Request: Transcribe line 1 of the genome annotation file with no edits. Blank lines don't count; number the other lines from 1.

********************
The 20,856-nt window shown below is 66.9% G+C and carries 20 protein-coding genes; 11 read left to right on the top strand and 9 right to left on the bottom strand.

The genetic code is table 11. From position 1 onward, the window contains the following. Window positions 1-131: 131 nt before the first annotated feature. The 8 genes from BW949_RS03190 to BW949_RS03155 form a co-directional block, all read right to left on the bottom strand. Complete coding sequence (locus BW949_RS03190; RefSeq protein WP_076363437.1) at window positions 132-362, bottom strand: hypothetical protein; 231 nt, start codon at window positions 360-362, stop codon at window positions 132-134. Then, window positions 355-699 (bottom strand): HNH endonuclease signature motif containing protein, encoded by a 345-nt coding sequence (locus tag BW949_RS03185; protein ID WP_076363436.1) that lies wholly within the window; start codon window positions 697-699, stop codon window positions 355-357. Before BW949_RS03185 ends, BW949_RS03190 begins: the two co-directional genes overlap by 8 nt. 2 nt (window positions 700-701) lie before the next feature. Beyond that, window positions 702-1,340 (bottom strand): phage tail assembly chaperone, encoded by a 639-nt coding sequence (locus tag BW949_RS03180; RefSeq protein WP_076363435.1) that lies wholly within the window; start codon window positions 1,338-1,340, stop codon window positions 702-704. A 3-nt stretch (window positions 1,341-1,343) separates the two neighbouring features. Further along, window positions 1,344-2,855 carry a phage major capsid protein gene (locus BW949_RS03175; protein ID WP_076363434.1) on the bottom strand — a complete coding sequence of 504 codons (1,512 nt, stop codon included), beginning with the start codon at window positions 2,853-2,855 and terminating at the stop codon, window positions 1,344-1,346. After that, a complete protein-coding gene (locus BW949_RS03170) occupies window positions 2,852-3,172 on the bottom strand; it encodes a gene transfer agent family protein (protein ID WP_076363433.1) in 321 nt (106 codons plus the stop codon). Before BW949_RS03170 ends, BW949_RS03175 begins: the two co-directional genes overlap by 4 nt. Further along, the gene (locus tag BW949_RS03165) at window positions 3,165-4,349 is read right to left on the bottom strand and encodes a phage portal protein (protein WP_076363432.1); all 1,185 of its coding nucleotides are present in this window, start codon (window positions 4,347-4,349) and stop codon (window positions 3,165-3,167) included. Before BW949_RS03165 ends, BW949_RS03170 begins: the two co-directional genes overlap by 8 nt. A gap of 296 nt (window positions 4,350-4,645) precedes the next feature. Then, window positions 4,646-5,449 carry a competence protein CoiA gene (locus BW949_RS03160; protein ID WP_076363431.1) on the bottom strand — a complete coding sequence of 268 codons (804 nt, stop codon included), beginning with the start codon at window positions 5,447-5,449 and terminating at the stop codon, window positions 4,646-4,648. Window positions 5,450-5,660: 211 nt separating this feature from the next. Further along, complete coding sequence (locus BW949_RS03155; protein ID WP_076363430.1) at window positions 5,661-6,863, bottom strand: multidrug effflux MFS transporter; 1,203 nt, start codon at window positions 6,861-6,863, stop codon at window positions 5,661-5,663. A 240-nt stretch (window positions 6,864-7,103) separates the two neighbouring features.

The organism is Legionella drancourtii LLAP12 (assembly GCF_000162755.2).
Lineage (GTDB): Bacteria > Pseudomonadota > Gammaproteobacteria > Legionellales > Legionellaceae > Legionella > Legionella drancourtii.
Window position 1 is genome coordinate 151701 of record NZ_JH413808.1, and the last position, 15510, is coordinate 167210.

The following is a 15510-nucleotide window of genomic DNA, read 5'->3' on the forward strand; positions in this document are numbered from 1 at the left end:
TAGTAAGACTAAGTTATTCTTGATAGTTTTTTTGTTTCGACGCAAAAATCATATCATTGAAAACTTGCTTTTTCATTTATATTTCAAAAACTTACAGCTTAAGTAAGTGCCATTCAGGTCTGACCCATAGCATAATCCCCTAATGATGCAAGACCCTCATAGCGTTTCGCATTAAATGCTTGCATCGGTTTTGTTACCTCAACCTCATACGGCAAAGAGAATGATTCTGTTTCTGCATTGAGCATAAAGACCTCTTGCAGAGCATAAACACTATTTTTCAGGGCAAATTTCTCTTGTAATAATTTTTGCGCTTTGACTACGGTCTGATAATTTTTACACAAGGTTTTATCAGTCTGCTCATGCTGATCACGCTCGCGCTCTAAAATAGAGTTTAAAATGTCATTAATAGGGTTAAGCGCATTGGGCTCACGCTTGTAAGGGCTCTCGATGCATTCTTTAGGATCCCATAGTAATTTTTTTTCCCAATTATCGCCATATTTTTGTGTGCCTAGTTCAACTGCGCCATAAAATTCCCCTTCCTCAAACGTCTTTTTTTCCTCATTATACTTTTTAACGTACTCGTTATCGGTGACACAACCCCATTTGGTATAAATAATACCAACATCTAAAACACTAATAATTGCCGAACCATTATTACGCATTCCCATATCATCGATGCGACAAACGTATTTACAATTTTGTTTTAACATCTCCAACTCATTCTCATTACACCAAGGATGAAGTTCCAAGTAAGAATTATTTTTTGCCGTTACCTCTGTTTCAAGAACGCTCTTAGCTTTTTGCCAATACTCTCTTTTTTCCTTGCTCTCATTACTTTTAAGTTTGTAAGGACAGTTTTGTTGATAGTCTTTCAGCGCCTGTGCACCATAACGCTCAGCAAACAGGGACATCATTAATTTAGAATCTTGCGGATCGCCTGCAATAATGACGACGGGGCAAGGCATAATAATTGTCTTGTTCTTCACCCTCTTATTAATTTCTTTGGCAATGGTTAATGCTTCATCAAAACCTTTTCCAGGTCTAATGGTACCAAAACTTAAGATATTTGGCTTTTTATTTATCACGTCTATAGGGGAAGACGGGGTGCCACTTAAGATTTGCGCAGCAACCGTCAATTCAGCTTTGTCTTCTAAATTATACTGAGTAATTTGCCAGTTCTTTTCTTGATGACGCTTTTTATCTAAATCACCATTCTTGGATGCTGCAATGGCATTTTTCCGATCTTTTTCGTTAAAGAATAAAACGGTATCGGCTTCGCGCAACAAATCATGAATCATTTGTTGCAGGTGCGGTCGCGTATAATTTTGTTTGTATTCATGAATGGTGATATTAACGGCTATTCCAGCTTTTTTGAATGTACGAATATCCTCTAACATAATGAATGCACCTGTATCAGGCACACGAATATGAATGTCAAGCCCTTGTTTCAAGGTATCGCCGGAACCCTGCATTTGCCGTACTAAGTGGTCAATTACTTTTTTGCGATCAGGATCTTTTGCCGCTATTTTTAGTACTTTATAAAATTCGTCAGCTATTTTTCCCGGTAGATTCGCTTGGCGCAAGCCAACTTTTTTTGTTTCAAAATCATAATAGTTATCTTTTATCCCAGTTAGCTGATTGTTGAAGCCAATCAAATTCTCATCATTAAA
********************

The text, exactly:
The 20,856-nt window shown below is 66.9% G+C and carries 20 protein-coding genes; 11 read left to right on the top strand and 9 right to left on the bottom strand.